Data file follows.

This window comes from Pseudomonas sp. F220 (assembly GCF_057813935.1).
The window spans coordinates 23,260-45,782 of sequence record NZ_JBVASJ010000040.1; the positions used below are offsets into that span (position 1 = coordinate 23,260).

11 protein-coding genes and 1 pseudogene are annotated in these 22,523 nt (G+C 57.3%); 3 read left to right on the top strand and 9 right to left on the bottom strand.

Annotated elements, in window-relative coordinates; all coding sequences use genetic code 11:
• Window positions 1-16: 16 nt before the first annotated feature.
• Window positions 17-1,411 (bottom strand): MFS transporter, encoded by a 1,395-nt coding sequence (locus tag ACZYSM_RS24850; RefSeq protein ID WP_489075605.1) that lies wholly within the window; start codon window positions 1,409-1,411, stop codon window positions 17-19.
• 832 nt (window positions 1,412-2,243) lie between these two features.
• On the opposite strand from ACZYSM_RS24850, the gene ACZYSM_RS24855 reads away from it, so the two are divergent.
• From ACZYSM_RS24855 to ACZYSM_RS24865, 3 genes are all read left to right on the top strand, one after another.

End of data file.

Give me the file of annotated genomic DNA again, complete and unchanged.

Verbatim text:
This window comes from Pseudomonas sp. F220 (assembly GCF_057813935.1).
The window spans coordinates 23,260-45,782 of sequence record NZ_JBVASJ010000040.1; the positions used below are offsets into that span (position 1 = coordinate 23,260).

11 protein-coding genes and 1 pseudogene are annotated in these 22,523 nt (G+C 57.3%); 3 read left to right on the top strand and 9 right to left on the bottom strand.

Annotated elements, in window-relative coordinates; all coding sequences use genetic code 11:
• Window positions 1-16: 16 nt before the first annotated feature.
• Window positions 17-1,411 (bottom strand): MFS transporter, encoded by a 1,395-nt coding sequence (locus tag ACZYSM_RS24850; RefSeq protein ID WP_489075605.1) that lies wholly within the window; start codon window positions 1,409-1,411, stop codon window positions 17-19.
• 832 nt (window positions 1,412-2,243) lie between these two features.
• On the opposite strand from ACZYSM_RS24850, the gene ACZYSM_RS24855 reads away from it, so the two are divergent.
• From ACZYSM_RS24855 to ACZYSM_RS24865, 3 genes are all read left to right on the top strand, one after another.